Sunday, March 20, 2011

Architectural Gems: Tampa

Within walking distance of each other in Tampa are some fabulous architectural gems well worth exploring. As an architect, I often find myself criticizing buildings, and all to often negatively. I do believe, however, that artistic criticism is a core tenet for artistic evaluation and improvement. As a student 30 years ago in architectural school, all of our projects were evaluated by "juries", often times consisting of visiting critics, professors from other departments or other universities. Good buildings have a clarity of concept, an efficient functional layout,  they are comfortable in their context, they are carefully detailed and they evoke emotion in us. The following are some really good buildings.



The University of Tampa's Plant Hall is a local landmark and has been since its construction in 1891. It is in beautiful functional condition and a joy to explore. There is a tremendous amount of history surrounding this Moorish Revival building and it is well worth the effort to seek it out. The building's brickwork, the woodwork of the porches and the metal minarets are elegantly resolved and it is very difficult to find inconsistencies in their detailing. The surrounding grounds consisting of tropical gardens are also gorgeous.


Also on U of T's campus is the newly completed Sykes Chapel, a particularly profound little building designed by TVSDESIGN. As a modern architectural statement, it harmoniously captures the concept of "praying hands" in a red brick and curved metal roofing recalling the materials used in Plant Hall just a few short steps away. Again, I emphasize the clarity of concept, contextualism and exquisite detailing.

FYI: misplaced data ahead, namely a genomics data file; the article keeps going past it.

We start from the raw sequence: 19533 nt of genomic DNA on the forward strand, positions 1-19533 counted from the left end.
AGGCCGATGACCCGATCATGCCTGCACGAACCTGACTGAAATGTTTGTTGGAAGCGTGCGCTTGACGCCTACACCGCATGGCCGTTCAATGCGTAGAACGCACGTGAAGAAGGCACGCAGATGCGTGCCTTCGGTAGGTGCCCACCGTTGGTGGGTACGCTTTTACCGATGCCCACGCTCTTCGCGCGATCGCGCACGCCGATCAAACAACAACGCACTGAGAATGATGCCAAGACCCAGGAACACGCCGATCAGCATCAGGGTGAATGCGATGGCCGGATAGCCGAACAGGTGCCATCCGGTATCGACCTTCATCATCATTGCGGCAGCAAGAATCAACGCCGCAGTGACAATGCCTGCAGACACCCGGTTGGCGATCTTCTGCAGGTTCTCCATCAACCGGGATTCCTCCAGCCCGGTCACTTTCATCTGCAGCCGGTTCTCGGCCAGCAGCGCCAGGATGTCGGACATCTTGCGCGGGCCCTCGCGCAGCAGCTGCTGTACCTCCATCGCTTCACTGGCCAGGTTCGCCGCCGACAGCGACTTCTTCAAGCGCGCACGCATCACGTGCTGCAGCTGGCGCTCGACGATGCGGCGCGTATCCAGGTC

Just across the river from the University of Tampa, is the Tampa Museum of Art, a minimalist glass and metal building designed by architect Stanley Saitowitz. This building certainly makes a bold structural statement poised on the edge of Curtis Hixon Park, and creates a very strong "sense of place", another characteristic of good architectural design.

Directly across the park from the new museum is the Sykes Building, another local landmark. It is basically a cylindrical sky scraper with a cube attached at the ground level. It's too easy to dismiss this building as another unfortunate modernist structure foisted on us in the recent past. I have studied this building carefully with a trained critical architectural eye and it is actually quite profound and a tremendous gem. It adheres to all of the criteria for good architecture, and once so recognized, it is an obvious masterpiece. Tampa is lucky to have it in their downtown.




These buildings are all within a short walk of each other, and actually, all but the Sykes Chapel can be appreciated at once from Curtis Hixon Park in a very dramatic manner.



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